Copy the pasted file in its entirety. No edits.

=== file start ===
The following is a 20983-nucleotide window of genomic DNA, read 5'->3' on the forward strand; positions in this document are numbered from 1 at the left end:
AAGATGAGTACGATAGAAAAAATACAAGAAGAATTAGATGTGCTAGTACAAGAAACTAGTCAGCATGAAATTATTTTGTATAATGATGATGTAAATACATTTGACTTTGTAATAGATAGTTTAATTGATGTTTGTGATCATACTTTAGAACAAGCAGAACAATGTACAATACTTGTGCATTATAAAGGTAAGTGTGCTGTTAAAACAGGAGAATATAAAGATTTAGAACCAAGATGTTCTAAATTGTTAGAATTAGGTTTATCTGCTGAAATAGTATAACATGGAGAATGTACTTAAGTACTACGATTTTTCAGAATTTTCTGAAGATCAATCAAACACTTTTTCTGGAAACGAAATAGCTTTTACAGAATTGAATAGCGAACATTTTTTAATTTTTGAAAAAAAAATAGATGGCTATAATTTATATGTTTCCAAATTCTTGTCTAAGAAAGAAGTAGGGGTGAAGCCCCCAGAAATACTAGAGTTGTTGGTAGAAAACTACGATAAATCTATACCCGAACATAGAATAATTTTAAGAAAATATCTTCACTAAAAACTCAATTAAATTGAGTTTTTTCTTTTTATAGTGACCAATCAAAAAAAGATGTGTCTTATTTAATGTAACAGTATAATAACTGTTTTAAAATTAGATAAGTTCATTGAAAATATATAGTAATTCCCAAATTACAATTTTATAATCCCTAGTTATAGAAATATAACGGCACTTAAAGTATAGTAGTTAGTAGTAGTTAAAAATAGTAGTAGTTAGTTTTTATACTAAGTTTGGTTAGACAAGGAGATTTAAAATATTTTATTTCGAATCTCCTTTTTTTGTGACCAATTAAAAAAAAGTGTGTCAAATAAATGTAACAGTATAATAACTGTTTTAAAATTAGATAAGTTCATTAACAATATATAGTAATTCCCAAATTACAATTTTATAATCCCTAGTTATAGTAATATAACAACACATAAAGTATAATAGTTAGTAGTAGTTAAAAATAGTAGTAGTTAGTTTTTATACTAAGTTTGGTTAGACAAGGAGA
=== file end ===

The following is a 20983-nucleotide window of genomic DNA, read 5'->3' on the forward strand; positions in this document are numbered from 1 at the left end:
AAGATGAGTACGATAGAAAAAATACAAGAAGAATTAGATGTGCTAGTACAAGAAACTAGTCAGCATGAAATTATTTTGTATAATGATGATGTAAATACATTTGACTTTGTAATAGATAGTTTAATTGATGTTTGTGATCATACTTTAGAACAAGCAGAACAATGTACAATACTTGTGCATTATAAAGGTAAGTGTGCTGTTAAAACAGGAGAATATAAAGATTTAGAACCAAGATGTTCTAAATTGTTAGAATTAGGTTTATCTGCTGAAATAGTATAACATGGAGAATGTACTTAAGTACTACGATTTTTCAGAATTTTCTGAAGATCAATCAAACACTTTTTCTGGAAACGAAATAGCTTTTACAGAATTGAATAGCGAACATTTTTTAATTTTTGAAAAAAAAATAGATGGCTATAATTTATATGTTTCCAAATTCTTGTCTAAGAAAGAAGTAGGGGTGAAGCCCCCAGAAATACTAGAGTTGTTGGTAGAAAACTACGATAAATCTATACCCGAACATAGAATAATTTTAAGAAAATATCTTCACTAAAAACTCAATTAAATTGAGTTTTTTCTTTTTATAGTGACCAATCAAAAAAAGATGTGTCTTATTTAATGTAACAGTATAATAACTGTTTTAAAATTAGATAAGTTCATTGAAAATATATAGTAATTCCCAAATTACAATTTTATAATCCCTAGTTATAGAAATATAACGGCACTTAAAGTATAGTAGTTAGTAGTAGTTAAAAATAGTAGTAGTTAGTTTTTATACTAAGTTTGGTTAGACAAGGAGATTTAAAATATTTTATTTCGAATCTCCTTTTTTTGTGACCAATTAAAAAAAAGTGTGTCAAATAAATGTAACAGTATAATAACTGTTTTAAAATTAGATAAGTTCATTAACAATATATAGTAATTCCCAAATTACAATTTTATAATCCCTAGTTATAGTAATATAACAACACATAAAGTATAATAGTTAGTAGTAGTTAAAAATAGTAGTAGTTAGTTTTTATACTAAGTTTGGTTAGACAAGGAGA